Running time: 1 hour, 43 minutes
Stars: Jason Bateman, Tina Fey, Jane Fonda
Director: Shawn Levy
If you've been contemplating your own family's dysfunction of late, do yourself a favor: Drop in on the Altmans, the clan at the center of This Is Where I Leave You. It's an often funny, sometimes touching but ultimately convoluted new comedy based on the best-selling novel by Jonathan Tropper.
There's Judd (Jason Bateman), who comes home early to surprise his wife on her birthday, only to find her in flagrante delicto with his boss.
There's his sister, Wendy (Tina Fey), mother of two, who has never gotten over her first love (Timothy Olyphant) even though she dumped him like a bad habit after they were in a car crash that left him brain-damaged. Judd and Wendy's older brother, Paul (Corey Stoll), is miserably childless with his wife, Alice (Kathryn Hahn), who used to date Judd. (With me so far?) Their younger brother, Phillip (Adam Driver), is a defiant man-child now living with his middle-age psychologist (Connie Britton). And none of the three brothers particularly cares for the others, though they all seem fond of their sister.
Presiding over them all is their mother, the noted author and psychologist Hillary Altman (Jane Fonda), whose long-ago best-selling child-rearing book revealed all of her children's most intimate and embarrassing secrets. (Speaking of which, Hillary is fond of displaying her recent mammoth boob job.)
Oddly enough, none of the above revelations qualifies as a spoiler, because we learn nearly all of this in the film's first 15 minutes. From there on, matters get only more complicated.
The family's patriarch, Hillary's husband, has died. Never mind that he was an atheist — Hillary has declared that the entire family must sit shivah, according to Jewish custom, for seven days under the same roof. And so we languish for a week with these five scorpions in a shoebox, watching them sting each other without ever landing a fatal blow, no doubt because they've grown immune to one another's venom. The only real tension here is whether they'll reach some sort of equilibrium by the final frame.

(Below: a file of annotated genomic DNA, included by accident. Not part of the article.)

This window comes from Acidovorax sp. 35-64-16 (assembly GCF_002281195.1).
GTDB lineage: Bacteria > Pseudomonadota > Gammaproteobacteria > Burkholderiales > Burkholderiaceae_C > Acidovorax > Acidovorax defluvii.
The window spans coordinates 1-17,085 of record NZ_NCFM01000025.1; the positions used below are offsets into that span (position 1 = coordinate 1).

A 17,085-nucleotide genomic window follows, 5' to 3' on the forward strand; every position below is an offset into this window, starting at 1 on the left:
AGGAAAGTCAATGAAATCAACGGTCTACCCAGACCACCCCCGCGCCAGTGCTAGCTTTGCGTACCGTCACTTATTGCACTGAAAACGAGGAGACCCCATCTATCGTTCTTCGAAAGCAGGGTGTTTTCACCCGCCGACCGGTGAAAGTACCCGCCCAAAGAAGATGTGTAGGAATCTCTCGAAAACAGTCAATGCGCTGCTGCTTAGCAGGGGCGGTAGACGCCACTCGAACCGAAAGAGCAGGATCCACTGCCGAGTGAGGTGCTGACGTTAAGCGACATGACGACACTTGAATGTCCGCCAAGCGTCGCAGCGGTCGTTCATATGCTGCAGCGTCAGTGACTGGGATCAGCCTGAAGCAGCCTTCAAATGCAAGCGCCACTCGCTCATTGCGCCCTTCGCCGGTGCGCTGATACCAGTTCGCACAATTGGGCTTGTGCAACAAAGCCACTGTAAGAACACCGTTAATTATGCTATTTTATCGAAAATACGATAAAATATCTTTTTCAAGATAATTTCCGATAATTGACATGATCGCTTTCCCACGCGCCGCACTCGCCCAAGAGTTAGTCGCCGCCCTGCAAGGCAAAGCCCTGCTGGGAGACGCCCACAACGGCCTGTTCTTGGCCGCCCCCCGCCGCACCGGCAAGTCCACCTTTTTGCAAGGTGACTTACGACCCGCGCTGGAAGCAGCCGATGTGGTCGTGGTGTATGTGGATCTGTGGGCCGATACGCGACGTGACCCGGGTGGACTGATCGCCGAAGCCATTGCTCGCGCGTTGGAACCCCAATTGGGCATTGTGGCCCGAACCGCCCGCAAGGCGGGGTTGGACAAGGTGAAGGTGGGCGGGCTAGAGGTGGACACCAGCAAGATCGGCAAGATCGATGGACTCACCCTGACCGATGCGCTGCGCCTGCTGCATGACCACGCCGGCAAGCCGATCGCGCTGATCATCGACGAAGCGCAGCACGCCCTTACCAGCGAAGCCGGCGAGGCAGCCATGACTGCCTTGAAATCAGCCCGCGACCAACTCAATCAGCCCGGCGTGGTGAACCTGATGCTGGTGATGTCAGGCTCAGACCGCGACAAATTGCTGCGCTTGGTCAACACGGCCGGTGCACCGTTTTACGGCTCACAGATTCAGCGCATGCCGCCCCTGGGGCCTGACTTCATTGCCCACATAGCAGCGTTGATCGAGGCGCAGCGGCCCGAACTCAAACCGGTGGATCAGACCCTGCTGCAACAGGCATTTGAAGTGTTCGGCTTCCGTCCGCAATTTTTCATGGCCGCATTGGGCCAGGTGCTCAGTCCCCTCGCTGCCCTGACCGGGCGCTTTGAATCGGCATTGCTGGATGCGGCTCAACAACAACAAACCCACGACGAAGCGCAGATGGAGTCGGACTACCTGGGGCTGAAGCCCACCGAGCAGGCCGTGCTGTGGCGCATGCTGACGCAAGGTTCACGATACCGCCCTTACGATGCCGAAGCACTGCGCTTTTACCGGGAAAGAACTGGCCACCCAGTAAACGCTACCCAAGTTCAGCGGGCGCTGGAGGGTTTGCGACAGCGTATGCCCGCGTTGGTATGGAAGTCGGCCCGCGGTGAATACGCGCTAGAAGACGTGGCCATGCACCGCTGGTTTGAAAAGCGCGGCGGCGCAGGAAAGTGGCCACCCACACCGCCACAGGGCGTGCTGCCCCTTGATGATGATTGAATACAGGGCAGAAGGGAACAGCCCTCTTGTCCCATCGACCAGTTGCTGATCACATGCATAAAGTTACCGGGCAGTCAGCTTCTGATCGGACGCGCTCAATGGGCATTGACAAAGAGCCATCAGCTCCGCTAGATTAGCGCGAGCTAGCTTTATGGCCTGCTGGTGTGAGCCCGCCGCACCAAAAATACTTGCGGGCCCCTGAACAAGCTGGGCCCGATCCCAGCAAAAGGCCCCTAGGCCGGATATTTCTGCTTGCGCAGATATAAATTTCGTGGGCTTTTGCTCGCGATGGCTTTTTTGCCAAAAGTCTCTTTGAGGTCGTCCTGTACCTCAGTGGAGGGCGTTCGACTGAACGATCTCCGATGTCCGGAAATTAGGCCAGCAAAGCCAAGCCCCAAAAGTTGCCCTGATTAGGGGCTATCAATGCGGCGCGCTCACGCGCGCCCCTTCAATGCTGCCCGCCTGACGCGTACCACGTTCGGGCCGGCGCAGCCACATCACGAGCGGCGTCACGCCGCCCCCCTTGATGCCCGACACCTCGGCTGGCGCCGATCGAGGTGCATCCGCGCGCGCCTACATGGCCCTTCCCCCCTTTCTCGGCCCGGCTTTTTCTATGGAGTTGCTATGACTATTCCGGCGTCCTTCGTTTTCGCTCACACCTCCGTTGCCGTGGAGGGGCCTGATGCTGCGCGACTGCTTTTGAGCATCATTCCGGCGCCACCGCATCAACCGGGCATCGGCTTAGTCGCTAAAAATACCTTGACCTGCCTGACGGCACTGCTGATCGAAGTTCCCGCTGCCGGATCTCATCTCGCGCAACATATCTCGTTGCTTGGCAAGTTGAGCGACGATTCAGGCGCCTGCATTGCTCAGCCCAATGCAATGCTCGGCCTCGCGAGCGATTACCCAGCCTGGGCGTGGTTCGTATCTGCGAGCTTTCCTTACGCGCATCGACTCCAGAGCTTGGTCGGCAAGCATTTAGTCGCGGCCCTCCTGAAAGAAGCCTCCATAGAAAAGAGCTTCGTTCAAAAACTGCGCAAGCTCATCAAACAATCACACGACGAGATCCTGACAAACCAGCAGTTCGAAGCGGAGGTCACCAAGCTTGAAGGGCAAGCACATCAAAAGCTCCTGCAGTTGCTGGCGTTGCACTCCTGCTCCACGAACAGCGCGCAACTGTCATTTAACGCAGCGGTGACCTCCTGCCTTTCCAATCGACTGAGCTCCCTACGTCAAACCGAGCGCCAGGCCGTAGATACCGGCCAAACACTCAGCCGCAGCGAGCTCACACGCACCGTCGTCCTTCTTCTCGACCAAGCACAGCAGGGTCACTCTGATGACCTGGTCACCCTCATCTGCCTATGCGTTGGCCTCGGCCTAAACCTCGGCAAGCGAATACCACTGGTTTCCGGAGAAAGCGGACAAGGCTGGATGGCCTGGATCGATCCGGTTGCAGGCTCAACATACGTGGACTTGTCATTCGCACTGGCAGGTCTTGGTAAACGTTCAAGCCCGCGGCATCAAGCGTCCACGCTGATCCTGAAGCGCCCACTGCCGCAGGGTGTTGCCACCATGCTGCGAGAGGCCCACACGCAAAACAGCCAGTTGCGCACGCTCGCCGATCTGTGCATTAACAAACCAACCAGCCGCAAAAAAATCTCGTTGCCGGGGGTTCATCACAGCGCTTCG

When This Is Where I Leave You works, you can thank the gifted cast. Jane Fonda, who has enjoyed a career renaissance on TV's The Newsroom, radiates quirky authority as the mother who caused her children's maladjustments but is the only one who can cure them.
It's neither pandering nor exaggerating to say that among the half-dozen or so beautiful women in this film, the 76-year-old Fonda is the sexiest (and it has nothing to do with her character's recent enhancements).
Writing the screenplay from his own hysterical novel of the same name, Tropper has softened some of the story's raunchier edges. Bateman's ever-mellow Judd, for example, has a decidedly less injurious reaction to his wife's infidelity than does his paperback counterpart. Still, cramming a film with all these disparate characters — think infinite threads of conflict and intimacy — seems suffocatingly contrived on screen in a way it never did in print.
To his credit, director Shawn Levy injects occasional interludes of quiet conversation in a bid to give us some breathing room: The scenes of Bateman and Fey confiding in each other on the roof outside the windows of their childhood bedrooms feel more genuine than the rest of the movie, even if the setting itself seems artificial.
Still, all too often during This Is Where I Leave You, the desire of the audience dovetails with that of the characters: We really just want to get the hell out of this house.
Bill Newcott is a writer, editor and movie critic for AARP Media.
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